Ravell Call, Deseret News
Sen. Todd Weiler, R-Woods Cross, Wednesday, March 2, 2016. The Hate Crimes bill was defeated.

Of the 474 bills and resolutions passed by the 2016 Utah Legislature, one harmless resolution on pornography seems to have gotten the most attention outside the state.

I say “harmless,” because the resolution doesn’t have the force of law. It merely proclaims pornography to be a public health hazard that leads to a host of problems, and it calls for research, public education, prevention and policy changes.

But that notion is like dropping a Mentos into a Coke bottle for a nation awash in sex and increasingly unable to accept limits.

Some have called the state hypocritical, citing statistics showing people here have a high rate of pornography consumption. The logical disconnect there is stunning. If the state had a high rate of illegal substance abuse, would it be hypocritical of politicians to declare it a public health problem?

But not all the attention has been negative. The latest edition of Time magazine has a cover story exploring a new aspect of Internet pornography addiction — a growing number of men who, scared to death by the long-term effects they are encountering, are sounding an alarm and forming support groups to help each other kick the habit.

The magazine treats Utah’s resolution respectfully, mentioning it in the same breath as Britain’s efforts to get Internet providers to block pornography sites unless users specifically opt-in. It also quotes Utah State Sen. Todd Weiler, who sponsored the resolution.

When I contacted him by phone this week, Weiler made it clear he has not given up the cause. He said at least 15 other states are considering similar resolutions. That’s important, because Utah can do little alone. In fact, solutions similar to what Britain is trying to do with Internet providers would require action from Congress.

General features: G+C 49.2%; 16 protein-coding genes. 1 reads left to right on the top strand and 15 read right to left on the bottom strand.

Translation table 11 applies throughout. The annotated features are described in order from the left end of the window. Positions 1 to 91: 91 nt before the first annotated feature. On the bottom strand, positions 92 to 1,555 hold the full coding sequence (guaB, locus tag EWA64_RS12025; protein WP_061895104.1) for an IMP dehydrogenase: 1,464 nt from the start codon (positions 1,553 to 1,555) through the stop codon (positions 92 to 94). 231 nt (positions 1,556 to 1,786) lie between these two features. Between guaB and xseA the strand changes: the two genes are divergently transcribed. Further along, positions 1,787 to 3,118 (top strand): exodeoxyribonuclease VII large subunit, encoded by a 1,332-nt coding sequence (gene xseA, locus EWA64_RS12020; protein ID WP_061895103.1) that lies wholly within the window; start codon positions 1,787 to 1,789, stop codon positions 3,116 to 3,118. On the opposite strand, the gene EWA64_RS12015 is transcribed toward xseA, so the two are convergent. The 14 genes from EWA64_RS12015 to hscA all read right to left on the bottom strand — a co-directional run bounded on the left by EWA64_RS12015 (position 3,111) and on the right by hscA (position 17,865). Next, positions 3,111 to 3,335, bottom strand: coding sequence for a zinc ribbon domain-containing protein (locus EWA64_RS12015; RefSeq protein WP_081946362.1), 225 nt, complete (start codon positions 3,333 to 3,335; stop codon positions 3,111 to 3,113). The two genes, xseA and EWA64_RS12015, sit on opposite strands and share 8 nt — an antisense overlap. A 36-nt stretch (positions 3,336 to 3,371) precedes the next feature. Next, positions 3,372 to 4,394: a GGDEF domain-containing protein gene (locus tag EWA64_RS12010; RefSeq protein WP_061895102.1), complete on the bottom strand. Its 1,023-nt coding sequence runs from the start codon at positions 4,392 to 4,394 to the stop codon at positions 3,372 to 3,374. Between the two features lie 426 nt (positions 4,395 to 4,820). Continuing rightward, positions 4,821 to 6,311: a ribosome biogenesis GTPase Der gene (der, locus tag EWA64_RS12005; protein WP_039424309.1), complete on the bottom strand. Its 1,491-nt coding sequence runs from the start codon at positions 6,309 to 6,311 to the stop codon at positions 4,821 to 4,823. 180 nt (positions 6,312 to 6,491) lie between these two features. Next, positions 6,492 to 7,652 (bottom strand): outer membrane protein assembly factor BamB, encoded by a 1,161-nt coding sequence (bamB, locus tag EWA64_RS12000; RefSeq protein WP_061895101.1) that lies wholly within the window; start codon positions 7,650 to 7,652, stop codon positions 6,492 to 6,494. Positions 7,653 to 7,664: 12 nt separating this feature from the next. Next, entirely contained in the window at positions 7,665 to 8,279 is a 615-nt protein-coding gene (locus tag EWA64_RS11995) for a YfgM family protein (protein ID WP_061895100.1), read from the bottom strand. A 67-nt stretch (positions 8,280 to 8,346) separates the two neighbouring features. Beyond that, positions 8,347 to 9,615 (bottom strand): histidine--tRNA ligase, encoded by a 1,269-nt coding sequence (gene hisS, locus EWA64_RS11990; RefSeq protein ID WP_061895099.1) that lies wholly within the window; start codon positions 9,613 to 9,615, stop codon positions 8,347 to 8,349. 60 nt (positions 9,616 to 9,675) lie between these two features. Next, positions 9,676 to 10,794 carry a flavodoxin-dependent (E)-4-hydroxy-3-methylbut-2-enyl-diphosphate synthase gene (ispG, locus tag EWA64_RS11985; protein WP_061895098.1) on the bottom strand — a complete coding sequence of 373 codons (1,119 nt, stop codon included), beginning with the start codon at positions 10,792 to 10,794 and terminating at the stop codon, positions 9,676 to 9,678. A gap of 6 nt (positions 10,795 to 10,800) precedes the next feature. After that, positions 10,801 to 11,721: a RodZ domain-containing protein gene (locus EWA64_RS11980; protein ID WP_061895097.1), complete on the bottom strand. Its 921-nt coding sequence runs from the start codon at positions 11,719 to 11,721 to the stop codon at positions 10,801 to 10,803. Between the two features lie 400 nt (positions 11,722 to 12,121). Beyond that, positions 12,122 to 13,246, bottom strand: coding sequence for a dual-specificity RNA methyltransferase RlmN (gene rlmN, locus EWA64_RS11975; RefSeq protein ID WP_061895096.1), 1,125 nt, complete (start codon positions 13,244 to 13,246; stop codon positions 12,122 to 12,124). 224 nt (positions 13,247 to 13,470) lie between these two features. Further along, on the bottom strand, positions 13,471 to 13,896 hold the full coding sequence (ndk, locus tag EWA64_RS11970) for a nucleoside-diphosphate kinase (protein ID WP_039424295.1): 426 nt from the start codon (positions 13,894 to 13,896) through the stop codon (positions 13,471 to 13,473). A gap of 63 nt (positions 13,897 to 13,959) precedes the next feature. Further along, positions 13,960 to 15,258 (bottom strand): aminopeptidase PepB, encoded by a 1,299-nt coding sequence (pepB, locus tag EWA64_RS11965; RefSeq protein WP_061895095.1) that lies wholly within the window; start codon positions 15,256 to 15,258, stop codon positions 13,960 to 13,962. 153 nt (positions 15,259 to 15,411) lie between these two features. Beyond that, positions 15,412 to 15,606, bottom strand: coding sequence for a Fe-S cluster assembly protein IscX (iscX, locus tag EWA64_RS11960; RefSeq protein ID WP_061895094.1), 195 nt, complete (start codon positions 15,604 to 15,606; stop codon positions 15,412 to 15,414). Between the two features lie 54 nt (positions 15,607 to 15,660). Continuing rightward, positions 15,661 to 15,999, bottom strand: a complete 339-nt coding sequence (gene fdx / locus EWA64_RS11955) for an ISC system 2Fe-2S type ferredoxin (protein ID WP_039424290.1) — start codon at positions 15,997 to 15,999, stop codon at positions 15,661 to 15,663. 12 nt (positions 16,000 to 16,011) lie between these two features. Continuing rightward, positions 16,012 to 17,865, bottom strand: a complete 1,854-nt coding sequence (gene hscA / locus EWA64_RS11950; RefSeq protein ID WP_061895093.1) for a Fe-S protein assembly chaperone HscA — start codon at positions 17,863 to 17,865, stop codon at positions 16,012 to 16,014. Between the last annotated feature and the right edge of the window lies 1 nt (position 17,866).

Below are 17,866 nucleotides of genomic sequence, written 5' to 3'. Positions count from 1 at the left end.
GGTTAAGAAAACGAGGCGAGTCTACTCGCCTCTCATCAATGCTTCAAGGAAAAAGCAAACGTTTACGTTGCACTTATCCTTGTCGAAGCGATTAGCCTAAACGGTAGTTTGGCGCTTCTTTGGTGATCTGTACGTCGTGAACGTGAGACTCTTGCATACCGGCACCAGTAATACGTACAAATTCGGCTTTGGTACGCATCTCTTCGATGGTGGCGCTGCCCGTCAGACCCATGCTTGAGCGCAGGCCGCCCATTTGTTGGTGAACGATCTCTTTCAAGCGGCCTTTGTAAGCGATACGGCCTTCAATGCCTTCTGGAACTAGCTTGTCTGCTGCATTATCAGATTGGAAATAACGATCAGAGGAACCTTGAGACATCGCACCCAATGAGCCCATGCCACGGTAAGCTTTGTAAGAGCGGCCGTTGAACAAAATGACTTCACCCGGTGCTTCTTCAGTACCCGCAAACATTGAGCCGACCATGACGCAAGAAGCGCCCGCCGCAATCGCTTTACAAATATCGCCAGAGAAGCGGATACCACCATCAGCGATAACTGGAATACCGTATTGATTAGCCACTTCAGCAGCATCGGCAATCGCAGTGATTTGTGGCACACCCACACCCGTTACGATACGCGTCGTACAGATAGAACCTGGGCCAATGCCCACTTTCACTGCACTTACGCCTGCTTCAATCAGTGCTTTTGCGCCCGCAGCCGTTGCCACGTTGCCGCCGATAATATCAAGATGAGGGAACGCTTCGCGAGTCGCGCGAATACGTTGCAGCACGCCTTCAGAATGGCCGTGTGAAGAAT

“We can’t do that in Utah alone,” he said, adding, “It is something I absolutely want.”

As I wrote two months ago, Weiler must be disarming to pornography apologists who like to view their opponents as easily dismissible stereotypes. He’s an attorney who handles divorce cases. He’s articulate, he knows Supreme Court cases make it impossible to ban pornography outright, and he compares those who deny its harmful effects to climate change deniers.

“Even with global warming, you don’t have 100 percent of scientists agree,” he said. “But you don’t need to have 100 percent agreement to take action.”

About that: The Time report makes it clear that little hard-science research is being done to study the effects of this “massive social shift” on developing young minds.

Weiler cites a few reasons for this. First, it’s virtually impossible for scientists to assemble a control group consisting of people who never have been exposed to it. Second, if you were to find enough people for such a group, the study would have to expose them to pornography and measure its effects. “No ethical scientist would ever conduct a test study like that.”

He also suggests the pornography industry is funding its own studies that confuse the matter.

To the many people looking to escape their addiction, there isn’t much confusion, however. The magazine features several, and they’re clear about the harm it has done. Weiler is quick to add his own observations as a divorce attorney and a former Mormon bishop.

“I have counseled numerous people whose marriages have been undermined or destroyed by pornography, even if there was no sexual involvement with a third party,” he said.

Time said 107 million Americans now visit adult websites each month, compared to 58 million 10 years ago. One porn site claims people worldwide spent 4,392,486,580 hours watching the stuff last year, which is more than twice as long as humans are believed to have roamed the earth.

Utah lawmakers, it seems, are ahead of the curve when it comes to responding to this social behavior wave. But, like everyone else, they also are way behind when it comes to stemming a tide that now reaches all corners of society.

Given the evidence we do have about how watching porn changes behavior, desensitizes and dehumanizes, it’s high time everyone started demanding answers.

Jay Evensen is the senior editorial columnist at the Deseret News. Email him at [email protected]. For more content, visit his website, jayevensen.com.